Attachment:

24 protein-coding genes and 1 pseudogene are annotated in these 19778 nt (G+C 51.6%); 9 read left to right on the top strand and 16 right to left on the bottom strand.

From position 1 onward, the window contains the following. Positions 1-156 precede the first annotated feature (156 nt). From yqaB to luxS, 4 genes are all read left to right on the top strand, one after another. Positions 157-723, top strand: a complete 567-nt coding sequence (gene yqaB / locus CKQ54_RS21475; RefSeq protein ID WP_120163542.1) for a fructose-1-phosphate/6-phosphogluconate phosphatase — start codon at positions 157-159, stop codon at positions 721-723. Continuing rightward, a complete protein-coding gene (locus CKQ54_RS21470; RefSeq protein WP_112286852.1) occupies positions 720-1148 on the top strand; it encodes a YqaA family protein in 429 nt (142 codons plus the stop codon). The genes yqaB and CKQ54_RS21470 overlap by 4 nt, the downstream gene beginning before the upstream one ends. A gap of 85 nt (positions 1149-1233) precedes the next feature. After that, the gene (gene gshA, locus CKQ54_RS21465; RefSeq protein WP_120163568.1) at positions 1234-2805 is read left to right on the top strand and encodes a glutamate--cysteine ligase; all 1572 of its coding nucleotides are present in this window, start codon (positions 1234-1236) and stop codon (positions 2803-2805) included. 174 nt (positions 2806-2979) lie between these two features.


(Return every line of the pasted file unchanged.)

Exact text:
24 protein-coding genes and 1 pseudogene are annotated in these 19778 nt (G+C 51.6%); 9 read left to right on the top strand and 16 right to left on the bottom strand.

From position 1 onward, the window contains the following. Positions 1-156 precede the first annotated feature (156 nt). From yqaB to luxS, 4 genes are all read left to right on the top strand, one after another. Positions 157-723, top strand: a complete 567-nt coding sequence (gene yqaB / locus CKQ54_RS21475; RefSeq protein ID WP_120163542.1) for a fructose-1-phosphate/6-phosphogluconate phosphatase — start codon at positions 157-159, stop codon at positions 721-723. Continuing rightward, a complete protein-coding gene (locus CKQ54_RS21470; RefSeq protein WP_112286852.1) occupies positions 720-1148 on the top strand; it encodes a YqaA family protein in 429 nt (142 codons plus the stop codon). The genes yqaB and CKQ54_RS21470 overlap by 4 nt, the downstream gene beginning before the upstream one ends. A gap of 85 nt (positions 1149-1233) precedes the next feature. After that, the gene (gene gshA, locus CKQ54_RS21465; RefSeq protein WP_120163568.1) at positions 1234-2805 is read left to right on the top strand and encodes a glutamate--cysteine ligase; all 1572 of its coding nucleotides are present in this window, start codon (positions 1234-1236) and stop codon (positions 2803-2805) included. 174 nt (positions 2806-2979) lie between these two features.